The problems plaguing higher education run deeper than the way learning is measured
The credit hour that dictates our calendars and structures our days was devised by Andrew Carnegie at the turn of the last century. Now “Cracking the Credit Hour,” a report released by non-partisan think tanks, the New America Foundation and Education Sector, aims to take down the time-honored unit.
The report suggests the credit hour ought to be replaced given the changing texture of higher and online education. But the credit hour is a secondary concern to the greater issues that plague higher education, and the report is unconvincing as to why changing this standard would improve our education system.
As academic currency, one credit hour typically equates to one hour per week of attending a lecture for a semester of 15 weeks. Critics have railed against this notion of “seat time” as a basis for credit. Credit hours, they argue, do not recognize alternative forms of instruction occurring outside the typical classroom. Critics contend that students who cannot afford to attend college, or working adults who don’t have the time, should still receive credit by a metric not based on the number of hours in class. Others have advocated for a self-paced education where students gain credit for learning certain amounts of material.
Online courses, which are often self-paced or do not require a certain “seat time,” have made the debate more urgent. How can credit hours certify learning done independent of time spent in the classroom?
In 2010, the Department of Education tried to answer this question by redefining an hour of credit. One credit hour could mean one hour of class attendance or “the equivalent amount of work over a different period of time,” according to this definition. More than 70 college associations protested, calling this a federal interference which resulted in a “complex, ambiguous and unworkable definition.” The regulation was revoked, and “Cracking the Credit Hour” is the latest to take up the mantle.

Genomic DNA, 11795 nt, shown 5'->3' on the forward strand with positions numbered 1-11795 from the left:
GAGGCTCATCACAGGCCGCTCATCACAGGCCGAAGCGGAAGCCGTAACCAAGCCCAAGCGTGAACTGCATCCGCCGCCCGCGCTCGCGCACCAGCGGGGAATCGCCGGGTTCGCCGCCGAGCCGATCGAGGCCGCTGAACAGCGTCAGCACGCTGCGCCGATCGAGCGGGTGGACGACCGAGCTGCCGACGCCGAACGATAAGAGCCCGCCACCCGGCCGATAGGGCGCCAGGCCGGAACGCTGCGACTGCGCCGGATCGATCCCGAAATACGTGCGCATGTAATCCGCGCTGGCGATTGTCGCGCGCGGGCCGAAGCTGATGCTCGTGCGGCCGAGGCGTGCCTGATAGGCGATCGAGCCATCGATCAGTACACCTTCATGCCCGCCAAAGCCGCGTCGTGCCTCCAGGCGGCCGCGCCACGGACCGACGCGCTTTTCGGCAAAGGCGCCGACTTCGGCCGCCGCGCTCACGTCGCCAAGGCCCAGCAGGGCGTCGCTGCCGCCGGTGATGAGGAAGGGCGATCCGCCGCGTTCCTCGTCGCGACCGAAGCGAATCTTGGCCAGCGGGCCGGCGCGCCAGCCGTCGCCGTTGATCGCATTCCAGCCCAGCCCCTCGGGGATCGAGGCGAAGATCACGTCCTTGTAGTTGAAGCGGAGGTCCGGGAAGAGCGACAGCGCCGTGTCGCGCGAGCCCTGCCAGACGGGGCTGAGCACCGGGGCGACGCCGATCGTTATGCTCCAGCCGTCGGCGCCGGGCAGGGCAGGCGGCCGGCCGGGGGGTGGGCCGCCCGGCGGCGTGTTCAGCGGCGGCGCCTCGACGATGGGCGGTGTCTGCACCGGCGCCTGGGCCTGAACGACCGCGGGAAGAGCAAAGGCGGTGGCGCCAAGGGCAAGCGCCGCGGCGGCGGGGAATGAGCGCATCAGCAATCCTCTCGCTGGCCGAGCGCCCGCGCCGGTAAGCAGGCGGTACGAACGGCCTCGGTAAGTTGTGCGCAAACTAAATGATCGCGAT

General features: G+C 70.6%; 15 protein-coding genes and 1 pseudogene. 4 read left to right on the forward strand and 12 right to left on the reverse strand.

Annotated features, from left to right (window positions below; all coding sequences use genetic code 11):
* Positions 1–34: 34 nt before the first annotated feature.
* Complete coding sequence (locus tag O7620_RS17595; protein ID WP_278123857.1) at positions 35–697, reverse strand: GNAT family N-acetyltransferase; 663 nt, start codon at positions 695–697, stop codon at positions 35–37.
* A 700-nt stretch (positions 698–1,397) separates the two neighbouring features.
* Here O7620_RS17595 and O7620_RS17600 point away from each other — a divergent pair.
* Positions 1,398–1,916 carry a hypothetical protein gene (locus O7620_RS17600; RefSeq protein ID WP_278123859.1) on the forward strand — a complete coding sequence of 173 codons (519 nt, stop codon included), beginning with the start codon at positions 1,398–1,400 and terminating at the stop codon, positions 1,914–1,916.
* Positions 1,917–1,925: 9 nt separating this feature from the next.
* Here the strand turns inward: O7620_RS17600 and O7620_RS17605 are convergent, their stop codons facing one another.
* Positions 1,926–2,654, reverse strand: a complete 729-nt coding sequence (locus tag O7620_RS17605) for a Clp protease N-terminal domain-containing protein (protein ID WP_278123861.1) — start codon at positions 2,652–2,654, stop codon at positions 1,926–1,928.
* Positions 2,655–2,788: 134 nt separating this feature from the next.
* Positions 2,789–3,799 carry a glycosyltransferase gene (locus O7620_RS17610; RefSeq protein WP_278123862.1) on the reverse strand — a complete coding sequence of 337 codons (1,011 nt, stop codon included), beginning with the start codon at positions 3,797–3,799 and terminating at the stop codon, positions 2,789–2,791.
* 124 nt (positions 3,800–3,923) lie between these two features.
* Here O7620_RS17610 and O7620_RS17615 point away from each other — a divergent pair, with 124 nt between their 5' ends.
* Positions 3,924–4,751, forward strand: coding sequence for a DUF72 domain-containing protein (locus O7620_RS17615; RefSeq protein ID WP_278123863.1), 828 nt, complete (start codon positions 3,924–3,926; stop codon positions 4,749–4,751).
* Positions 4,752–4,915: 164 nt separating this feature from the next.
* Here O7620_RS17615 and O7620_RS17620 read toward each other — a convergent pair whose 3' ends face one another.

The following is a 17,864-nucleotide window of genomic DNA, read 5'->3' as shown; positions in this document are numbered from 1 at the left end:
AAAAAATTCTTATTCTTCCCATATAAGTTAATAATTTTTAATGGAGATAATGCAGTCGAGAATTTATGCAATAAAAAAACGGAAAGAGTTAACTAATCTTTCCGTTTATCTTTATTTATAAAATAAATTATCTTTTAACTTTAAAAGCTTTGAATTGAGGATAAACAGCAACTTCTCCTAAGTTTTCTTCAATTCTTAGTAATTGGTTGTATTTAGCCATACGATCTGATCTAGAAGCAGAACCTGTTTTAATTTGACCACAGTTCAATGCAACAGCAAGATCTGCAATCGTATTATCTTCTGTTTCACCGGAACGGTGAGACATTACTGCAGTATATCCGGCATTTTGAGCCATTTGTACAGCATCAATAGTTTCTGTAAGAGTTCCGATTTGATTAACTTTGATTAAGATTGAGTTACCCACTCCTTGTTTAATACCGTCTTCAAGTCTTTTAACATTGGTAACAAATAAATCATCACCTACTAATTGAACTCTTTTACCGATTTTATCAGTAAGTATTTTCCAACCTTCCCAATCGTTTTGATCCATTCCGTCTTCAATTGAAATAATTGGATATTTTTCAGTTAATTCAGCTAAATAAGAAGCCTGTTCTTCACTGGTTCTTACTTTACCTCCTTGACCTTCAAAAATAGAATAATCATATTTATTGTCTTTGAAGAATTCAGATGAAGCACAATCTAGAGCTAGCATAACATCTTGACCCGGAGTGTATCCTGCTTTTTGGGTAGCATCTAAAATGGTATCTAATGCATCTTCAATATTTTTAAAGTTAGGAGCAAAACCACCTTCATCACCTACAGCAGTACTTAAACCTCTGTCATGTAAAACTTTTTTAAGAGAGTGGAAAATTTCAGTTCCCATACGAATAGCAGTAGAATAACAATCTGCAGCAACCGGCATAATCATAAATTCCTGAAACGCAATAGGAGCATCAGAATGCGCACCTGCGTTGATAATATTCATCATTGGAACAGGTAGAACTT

“Cracking the Credit Hour” contains the usual objections to the concept of “seat time.” Moreover, it notes that credit hours do not always translate equally between schools, resulting in a loss for transferring students. Finally, the report clusters a host of research about college graduates — from employer dissatisfaction to poor standardized test performance — to inveigh against the credit hour as a fair or accurate measurement.
In its place, the report considers new options. Essentially, it argues that credit should not be based on the hours of “seat time” but the sort of material learned. To assess this, more standardized tests could be taken. Or, college courses could upload their syllabuses and classwork so employers might know what a student learned in each of his individual classes. Or, an agency could set a uniform curriculum, such that a student would receive certification for mastering a particular knowledge. The report calls for more experimentation; none of its ideas are concrete.
The report is right that credit hours are not an ideal measurement. But the report doesn’t acknowledge that “credit hours” are basically placeholders having little to do with “seat time.” Secondary students get college credit for doing well on standardized tests. And, ask any undergraduate — taking a three-credit course does not mean you attend lecture for three hours a week. It means learning three hours’ worth of material, in or outside of the classroom.
“Cracking the Credit Hour” details the faults of higher education only to blame them on something as tangential as credits. Credit hours, like any measurement, are imprecise and to a large extent arbitrary. But they are the tools, not the problem itself. Studies like this should grapple more with why standards are lagging, employers are complaining and students are dissatisfied instead of offering a fix that is quick and irrelevant.